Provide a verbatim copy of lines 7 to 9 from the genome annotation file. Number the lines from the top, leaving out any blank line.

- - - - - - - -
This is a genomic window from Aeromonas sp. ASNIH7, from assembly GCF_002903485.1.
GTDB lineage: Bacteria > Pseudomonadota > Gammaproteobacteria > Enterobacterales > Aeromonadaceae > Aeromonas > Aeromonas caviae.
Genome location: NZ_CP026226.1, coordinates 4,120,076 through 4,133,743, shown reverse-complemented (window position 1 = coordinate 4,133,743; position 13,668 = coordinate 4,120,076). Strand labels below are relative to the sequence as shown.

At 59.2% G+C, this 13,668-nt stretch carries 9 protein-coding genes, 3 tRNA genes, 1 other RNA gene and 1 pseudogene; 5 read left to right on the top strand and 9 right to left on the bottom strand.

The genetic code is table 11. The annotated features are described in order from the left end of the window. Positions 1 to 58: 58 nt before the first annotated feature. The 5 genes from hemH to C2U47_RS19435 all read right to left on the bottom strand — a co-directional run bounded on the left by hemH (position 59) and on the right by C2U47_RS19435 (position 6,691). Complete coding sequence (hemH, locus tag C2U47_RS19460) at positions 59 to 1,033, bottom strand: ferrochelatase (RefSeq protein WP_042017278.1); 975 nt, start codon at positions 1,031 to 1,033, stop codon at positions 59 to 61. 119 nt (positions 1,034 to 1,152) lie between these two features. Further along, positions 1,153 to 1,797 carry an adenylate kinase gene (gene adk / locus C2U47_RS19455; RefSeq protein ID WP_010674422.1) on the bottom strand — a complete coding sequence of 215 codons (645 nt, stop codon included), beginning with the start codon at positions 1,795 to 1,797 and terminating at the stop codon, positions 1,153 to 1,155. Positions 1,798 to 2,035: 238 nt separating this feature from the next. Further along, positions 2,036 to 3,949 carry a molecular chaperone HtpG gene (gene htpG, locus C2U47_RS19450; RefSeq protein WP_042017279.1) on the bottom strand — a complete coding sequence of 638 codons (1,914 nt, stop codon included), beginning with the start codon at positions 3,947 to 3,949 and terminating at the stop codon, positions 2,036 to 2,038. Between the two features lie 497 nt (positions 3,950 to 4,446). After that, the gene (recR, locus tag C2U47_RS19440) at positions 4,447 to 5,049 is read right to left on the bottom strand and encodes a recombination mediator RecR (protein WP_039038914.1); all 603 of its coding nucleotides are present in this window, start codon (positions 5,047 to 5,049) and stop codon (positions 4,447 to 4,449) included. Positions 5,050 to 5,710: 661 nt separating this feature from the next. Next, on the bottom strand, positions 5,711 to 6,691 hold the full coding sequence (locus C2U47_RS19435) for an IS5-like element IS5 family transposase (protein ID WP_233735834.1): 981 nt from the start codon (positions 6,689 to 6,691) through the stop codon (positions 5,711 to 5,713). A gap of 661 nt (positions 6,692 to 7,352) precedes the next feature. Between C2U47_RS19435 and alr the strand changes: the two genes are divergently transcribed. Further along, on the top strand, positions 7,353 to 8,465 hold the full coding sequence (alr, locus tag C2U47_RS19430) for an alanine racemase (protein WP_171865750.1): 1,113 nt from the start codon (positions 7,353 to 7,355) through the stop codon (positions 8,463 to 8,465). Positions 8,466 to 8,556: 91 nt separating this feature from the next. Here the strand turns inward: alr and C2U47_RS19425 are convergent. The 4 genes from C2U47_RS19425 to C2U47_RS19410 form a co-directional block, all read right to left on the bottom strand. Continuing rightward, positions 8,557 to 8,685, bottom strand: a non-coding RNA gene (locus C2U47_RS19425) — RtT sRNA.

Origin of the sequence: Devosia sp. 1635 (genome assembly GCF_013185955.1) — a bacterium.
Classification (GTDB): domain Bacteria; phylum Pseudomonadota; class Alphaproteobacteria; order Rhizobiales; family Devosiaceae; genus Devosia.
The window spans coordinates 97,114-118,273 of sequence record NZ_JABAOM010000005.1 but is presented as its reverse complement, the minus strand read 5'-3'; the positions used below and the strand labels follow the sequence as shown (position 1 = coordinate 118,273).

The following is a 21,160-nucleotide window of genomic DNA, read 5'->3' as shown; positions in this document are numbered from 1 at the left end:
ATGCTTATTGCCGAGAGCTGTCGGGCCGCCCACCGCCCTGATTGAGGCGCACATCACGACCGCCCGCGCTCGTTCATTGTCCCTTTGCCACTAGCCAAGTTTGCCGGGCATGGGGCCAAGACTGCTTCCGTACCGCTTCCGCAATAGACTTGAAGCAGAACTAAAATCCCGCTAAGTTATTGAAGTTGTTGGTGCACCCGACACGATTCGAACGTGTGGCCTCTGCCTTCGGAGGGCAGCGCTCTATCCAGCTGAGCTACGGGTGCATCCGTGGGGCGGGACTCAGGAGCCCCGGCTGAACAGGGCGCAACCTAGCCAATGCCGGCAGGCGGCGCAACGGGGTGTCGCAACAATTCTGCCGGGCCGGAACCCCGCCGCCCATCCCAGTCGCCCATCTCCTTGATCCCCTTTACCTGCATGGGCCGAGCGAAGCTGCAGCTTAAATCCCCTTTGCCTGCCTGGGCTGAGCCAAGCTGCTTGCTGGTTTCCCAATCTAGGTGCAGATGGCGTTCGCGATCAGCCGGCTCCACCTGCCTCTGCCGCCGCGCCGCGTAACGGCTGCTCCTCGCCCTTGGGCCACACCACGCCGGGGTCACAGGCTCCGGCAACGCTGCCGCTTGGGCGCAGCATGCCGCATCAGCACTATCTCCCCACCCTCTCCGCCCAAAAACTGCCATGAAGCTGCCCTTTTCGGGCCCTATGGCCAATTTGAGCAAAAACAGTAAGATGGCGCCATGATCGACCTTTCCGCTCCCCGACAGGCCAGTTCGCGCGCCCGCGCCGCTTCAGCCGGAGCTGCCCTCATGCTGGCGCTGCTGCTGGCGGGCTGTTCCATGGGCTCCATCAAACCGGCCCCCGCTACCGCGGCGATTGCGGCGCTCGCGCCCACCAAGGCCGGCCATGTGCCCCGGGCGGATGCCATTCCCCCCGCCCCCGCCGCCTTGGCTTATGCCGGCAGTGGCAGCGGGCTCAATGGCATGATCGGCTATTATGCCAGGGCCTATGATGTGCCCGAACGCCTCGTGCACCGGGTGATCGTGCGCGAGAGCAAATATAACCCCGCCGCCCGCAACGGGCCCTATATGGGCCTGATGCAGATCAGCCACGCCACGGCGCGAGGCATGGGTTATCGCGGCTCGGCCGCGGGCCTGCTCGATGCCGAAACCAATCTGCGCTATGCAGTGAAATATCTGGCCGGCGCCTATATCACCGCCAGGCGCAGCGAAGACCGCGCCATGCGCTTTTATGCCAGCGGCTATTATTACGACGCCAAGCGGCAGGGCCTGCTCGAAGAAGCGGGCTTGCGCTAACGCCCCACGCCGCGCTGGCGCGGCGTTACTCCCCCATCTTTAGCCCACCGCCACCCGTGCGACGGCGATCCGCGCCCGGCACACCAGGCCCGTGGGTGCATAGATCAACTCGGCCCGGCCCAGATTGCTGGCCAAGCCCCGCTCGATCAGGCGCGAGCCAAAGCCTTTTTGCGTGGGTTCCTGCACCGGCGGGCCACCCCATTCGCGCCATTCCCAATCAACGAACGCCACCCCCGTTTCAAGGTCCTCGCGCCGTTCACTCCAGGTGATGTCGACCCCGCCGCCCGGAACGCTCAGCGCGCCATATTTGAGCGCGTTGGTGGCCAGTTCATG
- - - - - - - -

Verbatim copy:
Classification (GTDB): domain Bacteria; phylum Pseudomonadota; class Alphaproteobacteria; order Rhizobiales; family Devosiaceae; genus Devosia.
The window spans coordinates 97,114-118,273 of sequence record NZ_JABAOM010000005.1 but is presented as its reverse complement, the minus strand read 5'-3'; the positions used below and the strand labels follow the sequence as shown (position 1 = coordinate 118,273).

The following is a 21,160-nucleotide window of genomic DNA, read 5'->3' as shown; positions in this document are numbered from 1 at the left end: